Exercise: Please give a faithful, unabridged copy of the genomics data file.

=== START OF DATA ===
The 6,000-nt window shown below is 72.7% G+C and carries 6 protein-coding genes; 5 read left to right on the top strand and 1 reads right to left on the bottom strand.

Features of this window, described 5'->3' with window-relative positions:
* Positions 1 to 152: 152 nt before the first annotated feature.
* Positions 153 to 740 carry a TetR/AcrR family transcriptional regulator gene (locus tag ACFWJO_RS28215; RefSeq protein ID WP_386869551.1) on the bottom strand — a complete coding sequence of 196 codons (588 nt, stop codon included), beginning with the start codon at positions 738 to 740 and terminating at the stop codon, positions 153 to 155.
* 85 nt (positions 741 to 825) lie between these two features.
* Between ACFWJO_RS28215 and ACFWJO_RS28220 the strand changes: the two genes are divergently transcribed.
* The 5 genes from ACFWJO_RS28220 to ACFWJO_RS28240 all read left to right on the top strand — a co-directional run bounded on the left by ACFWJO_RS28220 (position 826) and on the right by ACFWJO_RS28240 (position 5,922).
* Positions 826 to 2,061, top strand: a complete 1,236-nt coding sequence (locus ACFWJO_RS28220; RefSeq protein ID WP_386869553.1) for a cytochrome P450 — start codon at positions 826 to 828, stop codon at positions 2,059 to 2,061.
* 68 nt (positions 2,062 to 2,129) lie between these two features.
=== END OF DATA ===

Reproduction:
The 6,000-nt window shown below is 72.7% G+C and carries 6 protein-coding genes; 5 read left to right on the top strand and 1 reads right to left on the bottom strand.

Features of this window, described 5'->3' with window-relative positions:
* Positions 1 to 152: 152 nt before the first annotated feature.
* Positions 153 to 740 carry a TetR/AcrR family transcriptional regulator gene (locus tag ACFWJO_RS28215; RefSeq protein ID WP_386869551.1) on the bottom strand — a complete coding sequence of 196 codons (588 nt, stop codon included), beginning with the start codon at positions 738 to 740 and terminating at the stop codon, positions 153 to 155.
* 85 nt (positions 741 to 825) lie between these two features.
* Between ACFWJO_RS28215 and ACFWJO_RS28220 the strand changes: the two genes are divergently transcribed.
* The 5 genes from ACFWJO_RS28220 to ACFWJO_RS28240 all read left to right on the top strand — a co-directional run bounded on the left by ACFWJO_RS28220 (position 826) and on the right by ACFWJO_RS28240 (position 5,922).
* Positions 826 to 2,061, top strand: a complete 1,236-nt coding sequence (locus ACFWJO_RS28220; RefSeq protein ID WP_386869553.1) for a cytochrome P450 — start codon at positions 826 to 828, stop codon at positions 2,059 to 2,061.
* 68 nt (positions 2,062 to 2,129) lie between these two features.